From the Foucauldian perspective, sexuality is an issue of extreme political interest to a bourgeois society as ours, whose primary concern is to make cheap laborers out of the population; since productivity is the priority of such society, heterosexuality (a procreative man-woman relationship) becomes the primary sexual norm, upstaging homosexuality(same sex relationship). When this happens, the odds are that individuals of different dispositions are forced to lead a frustrated 'closet' life of extreme anonymity and secrecy.

Sitting close to that young man (I didn't know his name nor that I bothered), I felt that he was overdoing it to impress me; it was a deliberate attempt on his part and he was clearly driven to it by a desperate attempt to strike more than a casual acquaintance with me. After a while, I excused myself on the pretext of going to the lavatory and managed to withdraw myself from his company.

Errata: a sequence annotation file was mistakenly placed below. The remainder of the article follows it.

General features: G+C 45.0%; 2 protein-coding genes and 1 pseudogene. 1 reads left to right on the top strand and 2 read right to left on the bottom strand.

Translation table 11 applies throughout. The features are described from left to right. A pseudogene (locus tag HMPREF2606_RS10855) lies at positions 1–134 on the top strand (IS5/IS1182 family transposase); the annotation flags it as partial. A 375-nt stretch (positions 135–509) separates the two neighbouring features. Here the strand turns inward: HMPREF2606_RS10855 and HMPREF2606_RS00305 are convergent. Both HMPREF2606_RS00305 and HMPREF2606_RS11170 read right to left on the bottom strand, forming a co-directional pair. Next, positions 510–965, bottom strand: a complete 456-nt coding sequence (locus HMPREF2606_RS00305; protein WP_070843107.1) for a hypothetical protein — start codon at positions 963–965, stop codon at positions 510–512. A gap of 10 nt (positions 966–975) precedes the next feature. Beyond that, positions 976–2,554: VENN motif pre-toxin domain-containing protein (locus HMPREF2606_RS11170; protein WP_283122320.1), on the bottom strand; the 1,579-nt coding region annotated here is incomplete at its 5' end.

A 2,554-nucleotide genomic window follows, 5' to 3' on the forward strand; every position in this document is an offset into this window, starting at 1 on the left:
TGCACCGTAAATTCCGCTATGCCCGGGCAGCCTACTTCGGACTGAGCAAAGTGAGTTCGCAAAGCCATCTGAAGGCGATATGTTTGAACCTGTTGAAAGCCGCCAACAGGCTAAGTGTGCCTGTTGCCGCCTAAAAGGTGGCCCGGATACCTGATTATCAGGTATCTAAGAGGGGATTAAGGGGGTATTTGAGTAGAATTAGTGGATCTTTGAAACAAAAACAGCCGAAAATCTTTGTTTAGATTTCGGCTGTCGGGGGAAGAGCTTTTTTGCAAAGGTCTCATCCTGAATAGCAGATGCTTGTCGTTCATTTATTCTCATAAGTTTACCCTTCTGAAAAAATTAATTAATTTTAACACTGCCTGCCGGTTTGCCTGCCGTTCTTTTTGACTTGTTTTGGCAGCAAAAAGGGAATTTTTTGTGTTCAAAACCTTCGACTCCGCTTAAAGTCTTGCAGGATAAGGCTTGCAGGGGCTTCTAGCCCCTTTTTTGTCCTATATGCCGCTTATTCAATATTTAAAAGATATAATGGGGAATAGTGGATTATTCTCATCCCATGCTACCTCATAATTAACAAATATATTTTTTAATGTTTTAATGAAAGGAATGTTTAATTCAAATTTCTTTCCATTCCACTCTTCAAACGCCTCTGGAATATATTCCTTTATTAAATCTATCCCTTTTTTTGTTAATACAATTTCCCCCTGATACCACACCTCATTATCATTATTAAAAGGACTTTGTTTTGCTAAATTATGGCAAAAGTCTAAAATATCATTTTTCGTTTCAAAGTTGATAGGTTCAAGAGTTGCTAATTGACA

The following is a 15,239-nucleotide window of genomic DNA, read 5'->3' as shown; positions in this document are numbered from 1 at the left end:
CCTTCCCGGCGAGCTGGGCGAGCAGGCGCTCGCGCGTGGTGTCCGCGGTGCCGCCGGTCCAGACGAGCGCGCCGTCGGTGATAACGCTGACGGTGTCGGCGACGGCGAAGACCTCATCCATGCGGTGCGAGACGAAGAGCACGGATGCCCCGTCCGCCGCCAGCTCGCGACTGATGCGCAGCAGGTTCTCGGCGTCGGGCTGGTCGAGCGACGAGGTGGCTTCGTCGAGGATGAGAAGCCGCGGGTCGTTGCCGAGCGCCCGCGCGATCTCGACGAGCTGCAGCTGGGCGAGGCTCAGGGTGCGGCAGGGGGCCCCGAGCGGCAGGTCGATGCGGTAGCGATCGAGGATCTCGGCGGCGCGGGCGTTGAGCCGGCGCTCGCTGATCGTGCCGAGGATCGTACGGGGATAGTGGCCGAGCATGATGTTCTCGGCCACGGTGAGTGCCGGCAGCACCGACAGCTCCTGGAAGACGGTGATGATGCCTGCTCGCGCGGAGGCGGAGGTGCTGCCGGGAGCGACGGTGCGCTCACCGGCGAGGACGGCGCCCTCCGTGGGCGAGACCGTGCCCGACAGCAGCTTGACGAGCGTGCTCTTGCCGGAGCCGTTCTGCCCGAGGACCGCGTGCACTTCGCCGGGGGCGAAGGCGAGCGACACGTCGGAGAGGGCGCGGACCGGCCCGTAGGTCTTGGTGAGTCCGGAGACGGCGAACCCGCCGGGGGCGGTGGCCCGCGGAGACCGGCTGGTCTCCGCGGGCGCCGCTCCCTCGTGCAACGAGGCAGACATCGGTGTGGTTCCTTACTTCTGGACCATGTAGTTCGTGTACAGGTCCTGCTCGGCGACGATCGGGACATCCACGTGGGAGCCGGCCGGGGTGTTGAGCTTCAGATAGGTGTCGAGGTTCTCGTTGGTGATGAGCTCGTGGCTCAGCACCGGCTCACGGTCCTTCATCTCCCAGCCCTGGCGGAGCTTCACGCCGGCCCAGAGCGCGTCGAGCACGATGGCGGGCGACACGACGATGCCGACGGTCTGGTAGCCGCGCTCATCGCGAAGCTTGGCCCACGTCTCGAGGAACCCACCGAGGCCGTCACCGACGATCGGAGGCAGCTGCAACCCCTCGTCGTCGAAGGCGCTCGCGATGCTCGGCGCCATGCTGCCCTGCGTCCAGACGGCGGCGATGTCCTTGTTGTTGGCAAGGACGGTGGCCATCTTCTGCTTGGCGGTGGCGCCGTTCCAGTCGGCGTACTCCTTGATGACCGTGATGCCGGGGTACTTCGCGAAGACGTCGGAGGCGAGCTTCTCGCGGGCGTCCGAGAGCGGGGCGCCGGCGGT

Our river cruise docked at the appointed port almost two hours later than the usual time; travel-weary passengers immediately started bargaining with coolies for their luggage to be carried to the ghat. Coolies usually charged fifty taka per bag.

Mine was a heavy bag but I was thinking of carrying it by myself, when I felt a tug at my shoulder- "Leave it to me; I will carry your bag". It was that young man again; I was surprised beyond measure; I was in the chaotic huddle of passengers and it was no easy job to find someone in that disorderly crowd desperate to exit the ship.